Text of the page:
United Nations defines sustainability as meeting the needs of the present without hurting future generations’ ability to meet theirs. The gravity of this message has trickled down through business institutions and societies worldwide. As emissions soar precipitating shifts in temperature, and freakish weather event, dire warnings and mandates were issued by governing bodies.
The upheaval brought on a season of change in corporate policies and individuals’ lifestyles. Nearly every organization took to setting up emission goals and tightening their energy belts. But the sustainability report card scores are still pretty weak, all things considered.
Before wrapping up, delegates at the Storage Field Day event in California huddled up to dig into this, and share their views on sustainability in the context of IT.
Overconsumption of Resources
To understand why sustainability is still amiss, one must know that organizations’ environmental claims do not often stack up to their environmental footprints. Nearly all companies have an IT unit today, either on premises or off-site. The scale depends on the size and operations of the organization. For small companies, it’s a setup of racks and servers tucked in a spare closet or the basement of the premise overseen by one man. For Googles and Amazons of the world, this setup is hundred times bigger. These behemoths run server farms of their own spanning thousands of square foot. The mid-tier companies rent infrastructures from these guys for a monthly subscription.
Regardless of where they keep their data, each of these groups of companies contribute, however differently, to the problem of climate change. At the top of the pyramid is datacenters. Datacenters account for 2% of the electricity demand in the US. Of that, storage systems consume about 25 to 30% of the power. A study published by the University of California indicates that for every 20 to 50 AI queries that are run, roughly 17 ounces of freshwater is consumed to cool down the systems. Cooling turns water to steam that is then released in the air.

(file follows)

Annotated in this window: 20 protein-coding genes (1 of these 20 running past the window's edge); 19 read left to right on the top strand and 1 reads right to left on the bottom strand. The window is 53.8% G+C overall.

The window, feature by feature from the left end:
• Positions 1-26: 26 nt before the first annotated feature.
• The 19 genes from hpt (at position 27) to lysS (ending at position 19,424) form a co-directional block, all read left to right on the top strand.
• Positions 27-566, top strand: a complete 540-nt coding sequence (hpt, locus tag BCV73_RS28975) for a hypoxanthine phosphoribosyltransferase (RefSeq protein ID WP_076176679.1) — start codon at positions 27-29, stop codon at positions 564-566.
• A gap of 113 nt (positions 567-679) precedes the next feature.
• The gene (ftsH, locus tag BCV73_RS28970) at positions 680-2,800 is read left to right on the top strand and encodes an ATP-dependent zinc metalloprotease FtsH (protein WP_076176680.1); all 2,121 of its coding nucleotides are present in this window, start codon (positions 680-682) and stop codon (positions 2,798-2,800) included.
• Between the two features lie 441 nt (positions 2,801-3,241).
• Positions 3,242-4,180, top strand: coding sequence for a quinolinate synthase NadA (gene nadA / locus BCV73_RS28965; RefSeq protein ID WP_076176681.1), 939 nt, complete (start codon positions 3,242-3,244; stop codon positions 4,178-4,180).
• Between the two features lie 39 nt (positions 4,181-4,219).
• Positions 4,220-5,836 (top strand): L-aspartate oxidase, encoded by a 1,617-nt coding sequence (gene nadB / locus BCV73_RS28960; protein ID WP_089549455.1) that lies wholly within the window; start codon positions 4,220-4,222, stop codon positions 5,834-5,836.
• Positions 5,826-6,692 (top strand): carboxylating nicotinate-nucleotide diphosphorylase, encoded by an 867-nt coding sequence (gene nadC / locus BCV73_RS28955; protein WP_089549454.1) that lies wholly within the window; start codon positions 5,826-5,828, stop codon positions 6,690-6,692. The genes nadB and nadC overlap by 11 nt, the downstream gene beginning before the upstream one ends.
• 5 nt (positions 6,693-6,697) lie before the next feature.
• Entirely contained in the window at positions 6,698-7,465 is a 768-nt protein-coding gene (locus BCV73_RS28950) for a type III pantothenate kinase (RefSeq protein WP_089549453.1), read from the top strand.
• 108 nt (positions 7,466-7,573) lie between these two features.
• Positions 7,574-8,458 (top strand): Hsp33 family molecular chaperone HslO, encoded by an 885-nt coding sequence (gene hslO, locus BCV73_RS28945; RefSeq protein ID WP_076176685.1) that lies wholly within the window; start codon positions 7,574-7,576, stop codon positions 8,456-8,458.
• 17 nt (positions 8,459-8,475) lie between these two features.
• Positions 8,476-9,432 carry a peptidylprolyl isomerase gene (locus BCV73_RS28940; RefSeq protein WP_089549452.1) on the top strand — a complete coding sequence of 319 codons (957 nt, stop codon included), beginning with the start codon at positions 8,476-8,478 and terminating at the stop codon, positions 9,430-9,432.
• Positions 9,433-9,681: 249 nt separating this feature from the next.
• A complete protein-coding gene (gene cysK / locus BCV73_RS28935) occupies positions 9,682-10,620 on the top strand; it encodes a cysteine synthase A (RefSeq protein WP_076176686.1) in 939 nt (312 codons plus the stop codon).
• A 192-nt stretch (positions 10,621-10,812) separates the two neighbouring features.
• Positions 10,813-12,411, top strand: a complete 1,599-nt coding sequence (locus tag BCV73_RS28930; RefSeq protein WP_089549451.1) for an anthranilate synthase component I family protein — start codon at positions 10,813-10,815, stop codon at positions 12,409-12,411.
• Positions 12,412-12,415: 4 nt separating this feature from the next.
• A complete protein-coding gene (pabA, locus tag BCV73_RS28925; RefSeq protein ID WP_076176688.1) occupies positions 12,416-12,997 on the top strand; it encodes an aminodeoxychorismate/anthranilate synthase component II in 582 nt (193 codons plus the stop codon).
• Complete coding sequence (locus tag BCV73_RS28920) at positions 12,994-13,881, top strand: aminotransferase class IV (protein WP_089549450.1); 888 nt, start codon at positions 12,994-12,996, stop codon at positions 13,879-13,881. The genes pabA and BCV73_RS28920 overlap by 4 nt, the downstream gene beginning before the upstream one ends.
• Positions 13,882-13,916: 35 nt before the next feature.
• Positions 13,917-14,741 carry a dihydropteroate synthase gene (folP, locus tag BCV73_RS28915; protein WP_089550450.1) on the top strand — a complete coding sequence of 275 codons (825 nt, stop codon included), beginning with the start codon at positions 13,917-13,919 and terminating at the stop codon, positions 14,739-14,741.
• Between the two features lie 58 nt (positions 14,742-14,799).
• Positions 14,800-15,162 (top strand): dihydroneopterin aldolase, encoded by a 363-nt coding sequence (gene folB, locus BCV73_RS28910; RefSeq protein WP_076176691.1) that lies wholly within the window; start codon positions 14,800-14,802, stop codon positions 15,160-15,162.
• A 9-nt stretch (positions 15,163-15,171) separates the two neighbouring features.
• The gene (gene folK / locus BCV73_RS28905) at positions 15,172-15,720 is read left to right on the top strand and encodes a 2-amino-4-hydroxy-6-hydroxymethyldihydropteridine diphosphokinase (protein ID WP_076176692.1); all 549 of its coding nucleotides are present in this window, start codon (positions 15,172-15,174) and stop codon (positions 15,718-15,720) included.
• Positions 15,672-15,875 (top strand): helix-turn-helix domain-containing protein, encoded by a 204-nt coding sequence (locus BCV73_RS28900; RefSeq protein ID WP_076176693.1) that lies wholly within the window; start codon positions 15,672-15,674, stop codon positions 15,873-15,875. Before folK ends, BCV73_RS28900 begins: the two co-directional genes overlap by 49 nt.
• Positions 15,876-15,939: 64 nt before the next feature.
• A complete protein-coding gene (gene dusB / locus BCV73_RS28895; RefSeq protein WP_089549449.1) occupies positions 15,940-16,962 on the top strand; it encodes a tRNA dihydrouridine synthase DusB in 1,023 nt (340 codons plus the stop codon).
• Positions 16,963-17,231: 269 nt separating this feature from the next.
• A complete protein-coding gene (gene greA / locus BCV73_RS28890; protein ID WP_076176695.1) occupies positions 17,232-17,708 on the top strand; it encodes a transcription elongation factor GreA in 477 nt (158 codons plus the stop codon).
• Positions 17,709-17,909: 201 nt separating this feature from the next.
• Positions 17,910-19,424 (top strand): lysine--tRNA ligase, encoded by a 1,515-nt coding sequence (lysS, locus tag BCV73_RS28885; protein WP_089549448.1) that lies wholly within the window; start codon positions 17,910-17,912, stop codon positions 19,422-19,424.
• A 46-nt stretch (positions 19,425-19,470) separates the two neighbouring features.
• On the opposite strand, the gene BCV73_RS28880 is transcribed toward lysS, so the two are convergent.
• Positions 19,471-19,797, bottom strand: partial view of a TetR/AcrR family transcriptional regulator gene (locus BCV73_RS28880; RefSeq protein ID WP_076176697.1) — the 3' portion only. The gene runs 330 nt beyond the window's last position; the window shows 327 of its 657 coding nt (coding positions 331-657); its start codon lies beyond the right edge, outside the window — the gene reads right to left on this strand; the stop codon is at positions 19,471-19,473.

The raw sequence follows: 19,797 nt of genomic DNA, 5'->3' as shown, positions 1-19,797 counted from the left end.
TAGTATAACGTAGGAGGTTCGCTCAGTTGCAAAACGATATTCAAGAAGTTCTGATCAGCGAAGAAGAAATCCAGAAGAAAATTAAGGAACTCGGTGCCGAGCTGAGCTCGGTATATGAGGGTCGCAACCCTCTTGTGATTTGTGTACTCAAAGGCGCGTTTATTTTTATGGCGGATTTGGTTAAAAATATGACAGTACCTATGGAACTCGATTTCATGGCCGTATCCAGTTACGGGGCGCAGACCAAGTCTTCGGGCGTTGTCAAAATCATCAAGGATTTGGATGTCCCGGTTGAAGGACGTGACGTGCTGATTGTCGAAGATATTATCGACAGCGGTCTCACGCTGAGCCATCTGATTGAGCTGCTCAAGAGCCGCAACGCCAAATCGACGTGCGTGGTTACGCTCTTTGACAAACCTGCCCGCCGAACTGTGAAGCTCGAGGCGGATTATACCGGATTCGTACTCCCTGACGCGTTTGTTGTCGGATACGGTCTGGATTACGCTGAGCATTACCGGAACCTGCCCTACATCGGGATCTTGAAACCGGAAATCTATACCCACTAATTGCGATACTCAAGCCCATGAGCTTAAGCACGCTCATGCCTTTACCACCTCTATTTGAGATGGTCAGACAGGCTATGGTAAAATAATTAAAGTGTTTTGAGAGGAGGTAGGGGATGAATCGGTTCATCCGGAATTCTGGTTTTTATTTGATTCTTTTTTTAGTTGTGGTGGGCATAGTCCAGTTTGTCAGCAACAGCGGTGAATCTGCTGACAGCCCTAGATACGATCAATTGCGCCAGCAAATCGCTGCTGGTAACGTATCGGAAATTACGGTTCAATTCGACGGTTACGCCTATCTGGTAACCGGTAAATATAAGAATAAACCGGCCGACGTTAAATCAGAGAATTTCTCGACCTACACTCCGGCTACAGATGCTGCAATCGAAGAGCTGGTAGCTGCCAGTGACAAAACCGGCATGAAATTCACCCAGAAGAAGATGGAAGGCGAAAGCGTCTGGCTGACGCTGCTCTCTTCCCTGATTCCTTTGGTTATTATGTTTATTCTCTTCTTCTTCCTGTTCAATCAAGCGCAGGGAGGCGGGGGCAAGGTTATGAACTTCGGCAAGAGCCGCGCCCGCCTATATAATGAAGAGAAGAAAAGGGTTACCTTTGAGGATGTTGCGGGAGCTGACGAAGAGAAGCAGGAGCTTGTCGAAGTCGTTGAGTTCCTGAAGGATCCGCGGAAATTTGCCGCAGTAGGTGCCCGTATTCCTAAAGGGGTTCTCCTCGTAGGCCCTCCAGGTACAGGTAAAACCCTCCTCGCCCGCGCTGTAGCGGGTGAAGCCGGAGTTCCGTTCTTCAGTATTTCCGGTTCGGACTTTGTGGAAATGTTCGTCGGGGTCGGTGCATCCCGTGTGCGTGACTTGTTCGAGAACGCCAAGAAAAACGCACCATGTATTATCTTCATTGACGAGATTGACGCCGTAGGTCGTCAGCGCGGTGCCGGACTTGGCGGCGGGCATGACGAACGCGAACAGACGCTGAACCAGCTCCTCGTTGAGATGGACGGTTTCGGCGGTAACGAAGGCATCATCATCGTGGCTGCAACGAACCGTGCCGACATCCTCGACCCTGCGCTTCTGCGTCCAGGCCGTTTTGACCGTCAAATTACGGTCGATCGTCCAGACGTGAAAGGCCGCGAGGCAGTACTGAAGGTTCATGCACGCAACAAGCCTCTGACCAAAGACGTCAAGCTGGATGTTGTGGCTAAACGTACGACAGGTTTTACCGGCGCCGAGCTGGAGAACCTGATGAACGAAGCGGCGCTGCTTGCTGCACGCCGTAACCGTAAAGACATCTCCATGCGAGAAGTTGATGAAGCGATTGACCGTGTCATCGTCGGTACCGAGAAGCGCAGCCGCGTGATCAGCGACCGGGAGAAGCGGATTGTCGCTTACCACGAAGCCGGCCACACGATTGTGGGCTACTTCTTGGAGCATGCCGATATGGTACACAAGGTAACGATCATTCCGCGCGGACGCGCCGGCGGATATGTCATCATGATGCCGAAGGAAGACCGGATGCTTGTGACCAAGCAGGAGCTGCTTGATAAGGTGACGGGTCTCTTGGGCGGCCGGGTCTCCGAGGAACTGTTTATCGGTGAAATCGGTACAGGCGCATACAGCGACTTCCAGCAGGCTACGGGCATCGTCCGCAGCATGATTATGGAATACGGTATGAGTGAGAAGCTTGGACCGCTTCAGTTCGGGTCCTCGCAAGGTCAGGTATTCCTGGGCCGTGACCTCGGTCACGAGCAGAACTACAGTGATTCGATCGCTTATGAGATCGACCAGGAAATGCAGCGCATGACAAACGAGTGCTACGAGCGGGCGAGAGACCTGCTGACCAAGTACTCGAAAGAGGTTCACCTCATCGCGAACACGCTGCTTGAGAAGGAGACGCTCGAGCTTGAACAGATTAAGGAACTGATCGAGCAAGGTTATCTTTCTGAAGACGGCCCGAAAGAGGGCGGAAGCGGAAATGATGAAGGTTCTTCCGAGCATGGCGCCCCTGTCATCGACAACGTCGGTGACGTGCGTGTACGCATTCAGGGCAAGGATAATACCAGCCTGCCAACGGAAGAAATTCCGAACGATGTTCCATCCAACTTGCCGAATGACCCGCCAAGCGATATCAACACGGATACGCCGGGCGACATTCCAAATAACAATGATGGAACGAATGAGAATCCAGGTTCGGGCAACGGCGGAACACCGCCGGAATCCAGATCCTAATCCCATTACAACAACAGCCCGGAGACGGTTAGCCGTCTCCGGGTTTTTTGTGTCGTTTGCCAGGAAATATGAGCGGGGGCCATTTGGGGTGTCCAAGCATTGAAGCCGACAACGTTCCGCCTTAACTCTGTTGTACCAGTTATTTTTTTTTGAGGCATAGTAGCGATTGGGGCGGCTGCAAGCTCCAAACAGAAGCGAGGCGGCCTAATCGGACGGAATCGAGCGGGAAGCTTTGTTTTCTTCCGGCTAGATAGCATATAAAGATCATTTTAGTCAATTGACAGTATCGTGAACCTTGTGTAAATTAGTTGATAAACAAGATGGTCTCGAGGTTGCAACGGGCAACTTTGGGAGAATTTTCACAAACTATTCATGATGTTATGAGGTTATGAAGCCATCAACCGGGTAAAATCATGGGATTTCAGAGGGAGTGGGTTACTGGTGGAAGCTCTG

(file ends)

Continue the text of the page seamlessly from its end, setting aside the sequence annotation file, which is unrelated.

Water is also the choice of coolant to for when electricity causes overheating of Ethernet sockets and other components. Glenn Dekhayser, technical consultant, points out that the colossal data processing centers in hot places like Phoenix, Arizona, require robust cooling for the rows and rows of servers they house inside thousands of square feet of space. Water is scarce in these parts, and freshwater reservoirs are overtaxed by their consumption rate.
To cut down environmental footprints to a reasonable level, companies have embraced a combination of unique approaches to decarbonize. Some are experimenting with new technologies to figure out the greenest way to compute, while others are shifting from fossil fuel to renewable and clean energies like solar and wind. And from time to time, we get to hear about breakthroughs like under-sea datacenters, ML-based optimization of energy usage, fuel cell projects that would turn datacenters into power plants, and so on.
To add to that, almost all hyperscalers have declared zero net carbon emission, and others are working their way towards the net zero mark. Then what makes us say that corporations’ sustainability goals are unfulfilled?
Because, sustainability is not simple, nor is it a one-year project. There are nuanced distinctions and moving parts, that are often hit or miss. When it comes to datacenters, experts emphasize on three metrics – infrastructural efficiency, (cooling, HVAC and lighting), efficiency of the equipment, ie., servers, and the source of energy.
Today, sustainability, for the industry Goliaths, is more about crossing off a checklist for either optics or profits, than about cleaning up carbon footprints or leveling up the greenness. This misguided notion has pushed corporations to pursue sustainability for all the wrong reasons.
To make matters worse, a growing appetite for AI computation has sent companies on a ruthless pursuit for efficiency, and their sustainability ambitions are on a downward spiral.
Electronic Waste Overflow
Increasingly, the concept of sustainability in IT is premised on a popular narrative that choosing high-power, energy-efficient systems over, older, inefficient, power-guzzling ones means making headway in that direction. Now this latter variety has crowded the shelves of datacenters a long time, and there is truth in their efficiency and energy consumption stats. To a great extent, organizations can iron out the inefficiency problem in the hardware and software stacks with newer products, but it also has a downside.